A child custody evaluation involves having an evaluator – usually a mental health professional or a social worker – observe the parent and child interactions, inspect the parent’s home, and talk to people who know the parent, the child or both. The evaluator then writes a recommendation for the court concerning the custody and visitation arrangements. Custody evaluations are ordered by the family court judge overseeing the custody case. While the judge can decide to order a custody evaluation on their own, parents can also request a child custody evaluation if they have concerns about their child’s wellbeing in the care of the other parent. Take a look at some scenarios in which you might need to request a child custody evaluation.
When Abuse is a Possibility
One very good reason to request a child custody evaluation is when there may be a possibility of abuse. If your ex has been abusive in the past, you have reason to worry that they may also be abusive in the future. Even if your ex has never abused your children, if they’ve abused you, it’s important to consider the possibility that they may abuse the children if you aren’t available.
Requesting an evaluation is one way to make sure that your children are protected. The evaluator will have a chance to talk to your kids, observe their interactions with the other parent, and talk to teachers, family members, and friends to find out whether or not your children are at risk. Because an evaluator is a neutral third party, their recommendation should be free of bias. This helps prevent accusations that one parent is making up accusations of abuse just to gain an advantage in court.
When You Suspect Substance Abuse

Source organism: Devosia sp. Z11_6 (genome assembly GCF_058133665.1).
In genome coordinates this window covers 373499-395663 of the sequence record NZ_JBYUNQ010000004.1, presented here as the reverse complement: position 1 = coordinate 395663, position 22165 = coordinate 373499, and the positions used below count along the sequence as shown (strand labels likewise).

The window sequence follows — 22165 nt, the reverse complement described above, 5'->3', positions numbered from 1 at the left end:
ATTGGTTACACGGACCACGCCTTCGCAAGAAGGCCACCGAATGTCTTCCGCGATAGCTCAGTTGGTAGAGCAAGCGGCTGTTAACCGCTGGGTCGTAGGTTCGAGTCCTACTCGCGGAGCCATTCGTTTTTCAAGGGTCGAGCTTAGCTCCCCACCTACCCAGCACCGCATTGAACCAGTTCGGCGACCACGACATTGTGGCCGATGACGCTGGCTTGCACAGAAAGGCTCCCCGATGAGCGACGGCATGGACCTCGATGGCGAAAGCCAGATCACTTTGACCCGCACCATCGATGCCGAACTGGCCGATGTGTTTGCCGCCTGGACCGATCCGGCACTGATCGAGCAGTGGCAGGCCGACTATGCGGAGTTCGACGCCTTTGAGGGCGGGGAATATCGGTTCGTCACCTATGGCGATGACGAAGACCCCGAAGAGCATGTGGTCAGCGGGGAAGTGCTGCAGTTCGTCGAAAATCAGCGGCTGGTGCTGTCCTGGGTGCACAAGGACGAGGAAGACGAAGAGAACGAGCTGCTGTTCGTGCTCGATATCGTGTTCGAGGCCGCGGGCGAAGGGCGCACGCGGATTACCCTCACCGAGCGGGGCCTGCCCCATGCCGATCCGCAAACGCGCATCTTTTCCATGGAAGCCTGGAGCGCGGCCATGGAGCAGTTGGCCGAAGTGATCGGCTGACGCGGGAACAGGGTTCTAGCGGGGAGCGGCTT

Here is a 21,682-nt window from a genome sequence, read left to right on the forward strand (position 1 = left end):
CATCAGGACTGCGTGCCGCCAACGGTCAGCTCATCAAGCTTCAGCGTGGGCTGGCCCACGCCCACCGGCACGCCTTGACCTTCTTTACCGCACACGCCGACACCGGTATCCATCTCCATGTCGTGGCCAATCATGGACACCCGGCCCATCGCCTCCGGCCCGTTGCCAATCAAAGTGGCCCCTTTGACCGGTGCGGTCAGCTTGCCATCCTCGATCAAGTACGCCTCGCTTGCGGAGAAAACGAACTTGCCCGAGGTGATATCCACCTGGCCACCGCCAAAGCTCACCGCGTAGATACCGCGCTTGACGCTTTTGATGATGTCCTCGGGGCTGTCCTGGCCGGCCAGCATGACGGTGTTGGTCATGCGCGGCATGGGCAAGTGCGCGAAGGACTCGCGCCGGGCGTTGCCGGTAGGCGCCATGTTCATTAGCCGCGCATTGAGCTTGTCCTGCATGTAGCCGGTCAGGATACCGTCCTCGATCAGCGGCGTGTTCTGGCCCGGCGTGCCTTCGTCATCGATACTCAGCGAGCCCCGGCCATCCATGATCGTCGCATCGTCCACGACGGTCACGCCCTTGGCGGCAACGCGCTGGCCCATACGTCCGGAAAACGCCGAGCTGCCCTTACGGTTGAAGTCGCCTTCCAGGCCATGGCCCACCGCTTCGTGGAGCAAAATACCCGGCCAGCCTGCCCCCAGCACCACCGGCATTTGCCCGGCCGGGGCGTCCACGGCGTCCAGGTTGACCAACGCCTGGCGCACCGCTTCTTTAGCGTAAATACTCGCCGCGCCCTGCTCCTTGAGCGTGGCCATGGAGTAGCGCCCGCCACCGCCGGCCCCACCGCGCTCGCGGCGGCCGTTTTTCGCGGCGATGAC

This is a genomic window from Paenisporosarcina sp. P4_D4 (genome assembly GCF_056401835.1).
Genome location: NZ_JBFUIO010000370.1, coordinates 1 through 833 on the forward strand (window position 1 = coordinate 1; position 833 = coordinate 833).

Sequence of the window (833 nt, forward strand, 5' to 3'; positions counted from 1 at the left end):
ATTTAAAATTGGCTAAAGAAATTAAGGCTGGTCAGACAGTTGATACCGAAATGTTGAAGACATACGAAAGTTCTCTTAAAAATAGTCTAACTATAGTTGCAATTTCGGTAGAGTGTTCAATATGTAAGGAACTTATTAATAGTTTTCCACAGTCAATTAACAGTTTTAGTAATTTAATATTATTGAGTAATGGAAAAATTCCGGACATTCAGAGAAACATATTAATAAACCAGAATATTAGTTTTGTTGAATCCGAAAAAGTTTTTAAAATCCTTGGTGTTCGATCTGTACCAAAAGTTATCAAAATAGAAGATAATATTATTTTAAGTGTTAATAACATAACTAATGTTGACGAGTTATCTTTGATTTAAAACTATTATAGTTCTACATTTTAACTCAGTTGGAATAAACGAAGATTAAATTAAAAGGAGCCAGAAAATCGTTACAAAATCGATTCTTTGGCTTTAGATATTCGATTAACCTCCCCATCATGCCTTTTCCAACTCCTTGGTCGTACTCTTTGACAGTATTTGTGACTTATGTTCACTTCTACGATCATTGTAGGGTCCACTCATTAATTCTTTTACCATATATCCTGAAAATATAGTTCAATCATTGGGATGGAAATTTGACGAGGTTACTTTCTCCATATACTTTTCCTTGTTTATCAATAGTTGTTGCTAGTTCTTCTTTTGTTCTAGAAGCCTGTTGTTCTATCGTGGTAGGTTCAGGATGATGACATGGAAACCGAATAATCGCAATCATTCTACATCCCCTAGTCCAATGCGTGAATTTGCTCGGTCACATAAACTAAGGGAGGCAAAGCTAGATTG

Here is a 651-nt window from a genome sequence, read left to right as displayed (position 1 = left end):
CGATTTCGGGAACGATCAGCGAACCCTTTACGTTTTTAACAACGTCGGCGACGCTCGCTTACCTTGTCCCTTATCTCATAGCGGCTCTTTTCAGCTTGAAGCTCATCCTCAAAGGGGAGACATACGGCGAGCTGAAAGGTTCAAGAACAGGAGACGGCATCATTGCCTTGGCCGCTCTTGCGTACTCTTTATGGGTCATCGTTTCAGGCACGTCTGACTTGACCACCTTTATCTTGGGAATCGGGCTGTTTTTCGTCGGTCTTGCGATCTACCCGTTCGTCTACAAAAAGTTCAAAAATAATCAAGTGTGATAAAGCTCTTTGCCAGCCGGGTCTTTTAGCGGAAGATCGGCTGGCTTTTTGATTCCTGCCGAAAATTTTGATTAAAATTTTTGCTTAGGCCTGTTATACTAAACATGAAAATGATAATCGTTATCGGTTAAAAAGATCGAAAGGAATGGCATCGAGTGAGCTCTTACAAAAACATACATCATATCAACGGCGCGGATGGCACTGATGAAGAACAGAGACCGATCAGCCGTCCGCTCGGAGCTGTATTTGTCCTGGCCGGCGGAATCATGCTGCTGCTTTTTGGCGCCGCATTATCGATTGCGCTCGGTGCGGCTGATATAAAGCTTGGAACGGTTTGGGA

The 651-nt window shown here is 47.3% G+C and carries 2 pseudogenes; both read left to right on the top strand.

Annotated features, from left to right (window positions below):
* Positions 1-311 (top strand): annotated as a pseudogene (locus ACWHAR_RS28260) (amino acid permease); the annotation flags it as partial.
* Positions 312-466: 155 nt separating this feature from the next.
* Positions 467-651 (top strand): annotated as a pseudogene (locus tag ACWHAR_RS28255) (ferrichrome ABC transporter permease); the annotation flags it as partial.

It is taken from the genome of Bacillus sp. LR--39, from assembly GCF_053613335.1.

Substance abuse by a parent puts the child at risk of neglect or exposure to various hazards. Parents who struggle with substance abuse issues may be loving parents who should have contact with their children, but they may not be capable of properly supervising those children when they’re actively using substances. Deciding how to handle custody and visitation when addiction issues are present is difficult, especially when you’re no longer living with your ex and don’t know for sure if they’re currently abusing substances or not.
Requesting an evaluation is one way to find out the truth of the situation. The evaluator will need to determine if the parent shows signs of active addiction, if they’re taking any steps to deal with their addiction, and if they have a safe home or suitable place to spend time with the children. If the evaluator finds signs of substance abuse, they may recommend supervised visitation so that you can be sure that your children are safe while visiting with their other parent.
When You Can’t Come to An Agreement
Sometimes it can be difficult for even two well-intentioned parents to come to a suitable agreement when it comes to custody and visitation arrangements. Generally, if you and your child’s other parent can’t agree, the judge will settle the matter. However, there are some cases in which you may want an evaluator’s recommendation before the judge makes a decision.